QuoteA field is the structured space of social relationships where . . . agents compete for access to the different forms of capital (22)

Quote. . . to speak of a field in the Bourdieusian sense is to denote an ambiguous, contested, yet shared arena of common principles and . . . markers of success. (22)

QuoteFor Bourdieu, the most all-encompassing field is the field of class relations in which all members of a society are constituents. . . a field becomes more or less recognizable as a field . . . as it develops a limited autonomy from the broader field of class relations, where success and capital within that field may be measured by different metrics than that of economic value or political power. (22-23)

QuoteA field of cultural production, then, is a semiautonomous space of relationships between creators that compete to accrue the forms of cultural capital recognized within the field as legitimate. (23)

QuoteA cultural field becomes autonomous as a field as it more successfully "consecrates" . . . its own markers of legitimacy and value (such as awards, review scores, recognition by other producers in the field) separate from those external markers of economic and political profit (such as sale figures, popularity, sponsorship deals). (23)

I'm thinking about this a lot. How do I feel about these things? Thinking less about whole fields and thinking more about tiny circles is valuable; consider a friend group, or even a relationship with one person. In these contexts we may very easily be able to escape 'external markers of economic and political profit'. However this is in contrast to what Keogh says here:

QuoteFields are thus homologous to the field of class relations in that they inherit a similar structure between dominant and dominated positions, and a similar logic based on the exchange of symbolic values, but the specific structures and recognized forms of capital themselves differ. (23)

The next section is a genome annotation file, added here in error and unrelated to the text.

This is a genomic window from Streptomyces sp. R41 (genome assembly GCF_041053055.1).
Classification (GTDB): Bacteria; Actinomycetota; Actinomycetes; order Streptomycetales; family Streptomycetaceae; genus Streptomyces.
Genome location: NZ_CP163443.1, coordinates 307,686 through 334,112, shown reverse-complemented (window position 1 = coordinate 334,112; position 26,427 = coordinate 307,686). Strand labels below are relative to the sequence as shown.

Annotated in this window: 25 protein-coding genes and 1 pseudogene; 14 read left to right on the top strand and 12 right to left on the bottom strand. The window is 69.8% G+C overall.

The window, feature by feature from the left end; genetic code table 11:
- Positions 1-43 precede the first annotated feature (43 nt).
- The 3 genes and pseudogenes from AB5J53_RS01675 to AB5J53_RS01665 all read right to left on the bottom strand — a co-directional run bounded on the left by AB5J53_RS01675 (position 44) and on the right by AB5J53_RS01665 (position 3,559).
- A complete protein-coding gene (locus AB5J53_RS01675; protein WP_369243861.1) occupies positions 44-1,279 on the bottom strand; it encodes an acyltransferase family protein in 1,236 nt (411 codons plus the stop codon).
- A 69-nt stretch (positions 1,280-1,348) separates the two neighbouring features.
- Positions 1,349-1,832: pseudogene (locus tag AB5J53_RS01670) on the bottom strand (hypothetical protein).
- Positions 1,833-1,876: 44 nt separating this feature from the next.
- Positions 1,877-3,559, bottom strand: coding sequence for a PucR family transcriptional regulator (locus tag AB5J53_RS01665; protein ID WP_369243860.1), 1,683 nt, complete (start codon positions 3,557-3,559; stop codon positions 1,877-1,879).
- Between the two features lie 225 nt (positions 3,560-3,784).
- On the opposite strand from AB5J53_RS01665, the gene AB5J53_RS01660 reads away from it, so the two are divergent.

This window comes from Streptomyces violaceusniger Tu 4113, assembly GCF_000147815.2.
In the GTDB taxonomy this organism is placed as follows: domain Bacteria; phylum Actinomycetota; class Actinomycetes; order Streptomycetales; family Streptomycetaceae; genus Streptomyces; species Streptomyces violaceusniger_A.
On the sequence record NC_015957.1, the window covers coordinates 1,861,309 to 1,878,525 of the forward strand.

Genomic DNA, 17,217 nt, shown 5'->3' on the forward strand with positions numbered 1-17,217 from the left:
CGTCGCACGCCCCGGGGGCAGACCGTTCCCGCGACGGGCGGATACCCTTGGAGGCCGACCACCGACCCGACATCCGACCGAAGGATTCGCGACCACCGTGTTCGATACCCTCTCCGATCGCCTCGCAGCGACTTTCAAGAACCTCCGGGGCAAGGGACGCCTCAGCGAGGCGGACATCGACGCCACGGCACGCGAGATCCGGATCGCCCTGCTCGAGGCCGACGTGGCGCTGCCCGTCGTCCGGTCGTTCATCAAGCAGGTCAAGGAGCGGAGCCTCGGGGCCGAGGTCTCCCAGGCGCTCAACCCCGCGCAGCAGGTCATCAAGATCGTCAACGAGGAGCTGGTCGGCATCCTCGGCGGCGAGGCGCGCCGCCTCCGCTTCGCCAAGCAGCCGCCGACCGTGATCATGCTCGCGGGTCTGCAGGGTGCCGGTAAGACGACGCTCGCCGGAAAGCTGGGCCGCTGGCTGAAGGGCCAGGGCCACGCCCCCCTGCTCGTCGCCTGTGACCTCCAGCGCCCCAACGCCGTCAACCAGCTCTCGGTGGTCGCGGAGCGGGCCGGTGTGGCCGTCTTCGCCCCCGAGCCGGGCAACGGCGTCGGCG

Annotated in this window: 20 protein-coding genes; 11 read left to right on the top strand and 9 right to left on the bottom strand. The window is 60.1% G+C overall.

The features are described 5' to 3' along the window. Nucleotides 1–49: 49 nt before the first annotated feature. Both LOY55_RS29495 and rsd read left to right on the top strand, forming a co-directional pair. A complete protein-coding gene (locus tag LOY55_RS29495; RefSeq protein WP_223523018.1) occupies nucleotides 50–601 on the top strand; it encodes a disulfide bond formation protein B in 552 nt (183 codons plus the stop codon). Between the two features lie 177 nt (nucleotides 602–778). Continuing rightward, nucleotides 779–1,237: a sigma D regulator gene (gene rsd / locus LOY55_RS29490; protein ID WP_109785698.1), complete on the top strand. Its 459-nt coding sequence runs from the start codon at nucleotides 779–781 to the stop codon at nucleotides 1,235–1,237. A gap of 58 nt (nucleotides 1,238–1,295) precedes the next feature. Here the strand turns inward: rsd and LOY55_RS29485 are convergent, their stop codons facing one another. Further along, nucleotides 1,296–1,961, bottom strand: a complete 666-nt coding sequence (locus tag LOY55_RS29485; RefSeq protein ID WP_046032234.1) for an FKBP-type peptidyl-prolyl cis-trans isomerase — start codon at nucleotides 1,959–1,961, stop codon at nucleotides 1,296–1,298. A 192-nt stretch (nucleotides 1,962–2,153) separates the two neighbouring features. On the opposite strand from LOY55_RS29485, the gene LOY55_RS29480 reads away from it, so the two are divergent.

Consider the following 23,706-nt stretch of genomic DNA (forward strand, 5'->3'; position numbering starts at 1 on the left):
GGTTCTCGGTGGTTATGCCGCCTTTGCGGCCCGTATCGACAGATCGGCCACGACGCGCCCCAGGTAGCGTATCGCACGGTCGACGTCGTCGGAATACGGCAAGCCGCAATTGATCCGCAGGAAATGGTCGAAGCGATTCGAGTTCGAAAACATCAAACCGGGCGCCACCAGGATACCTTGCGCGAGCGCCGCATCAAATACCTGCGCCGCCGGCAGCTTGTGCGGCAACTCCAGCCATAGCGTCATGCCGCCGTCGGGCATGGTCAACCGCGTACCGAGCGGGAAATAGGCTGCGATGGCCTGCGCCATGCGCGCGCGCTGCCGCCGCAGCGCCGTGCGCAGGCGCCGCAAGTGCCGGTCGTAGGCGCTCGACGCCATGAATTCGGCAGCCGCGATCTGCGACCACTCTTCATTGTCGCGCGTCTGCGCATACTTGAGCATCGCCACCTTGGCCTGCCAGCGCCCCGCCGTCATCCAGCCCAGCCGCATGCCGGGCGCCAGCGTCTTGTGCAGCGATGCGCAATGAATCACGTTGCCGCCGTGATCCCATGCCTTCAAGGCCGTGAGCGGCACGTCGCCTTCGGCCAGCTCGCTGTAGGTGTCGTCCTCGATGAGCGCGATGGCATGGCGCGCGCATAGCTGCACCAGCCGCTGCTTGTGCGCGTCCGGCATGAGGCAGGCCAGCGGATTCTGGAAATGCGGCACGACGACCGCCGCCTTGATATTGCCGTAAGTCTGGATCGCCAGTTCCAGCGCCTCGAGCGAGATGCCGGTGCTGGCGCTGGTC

Would the most autonomous field not be that which consecrates a wholly different structure? That may not be possible -- it may be human nature which causes any field to ultimately collapse into a fungible appeal to the comparative and quantitative (e.g. "economic capital"). It seems that part of the problem is the willingness to measure, to see such an exchange in terms of what can be measured.

That is, in Bourdieu's essay quoted at the start of this post, he writes that cultural and social capital are both "convertible, in certain conditions, into economic capital." Surely this is an incomplete picture that places economic capital, and money, at the end of a great alchemy. There is no talk of how money becomes economic capital, or how economic capital becomes cultural and social capital...

Quote. . . a field of cultural production is . . . a continuous struggle to define the field---a struggle played out between those already recognized as existing in the field (who have a stake in ensuring the current shape of the field persists) and those striving to be recognized as existing within the field (who have a stake in upending the current shape of the field). (23)

QuoteThus, we could say the videogame field is the site in which creators take positions and compete to determine whose positions are the most authentic videogame maker positions (i.e. generative of the most symbolic* capital recognized within the field. . .) . . . (23-24)

*symbolic capital is both economic capital and social capital

There is a great fight happening! I'm kinda into it, this boiling social field. It certainly exists and can be described as taking the shape given here, so long as Keogh and Bourdieu don't make any tree-like claims about everything stemming from some part of this field theory, I'm on board. Oops, nope, there we go

QuoteDispositions and position-takings matter because cultural fields always exist within the broader field of class relations. (25)

Like, things can have relationships within belonging within one another. It's annoying. ~ A CITY IS NOT A TREE, damn it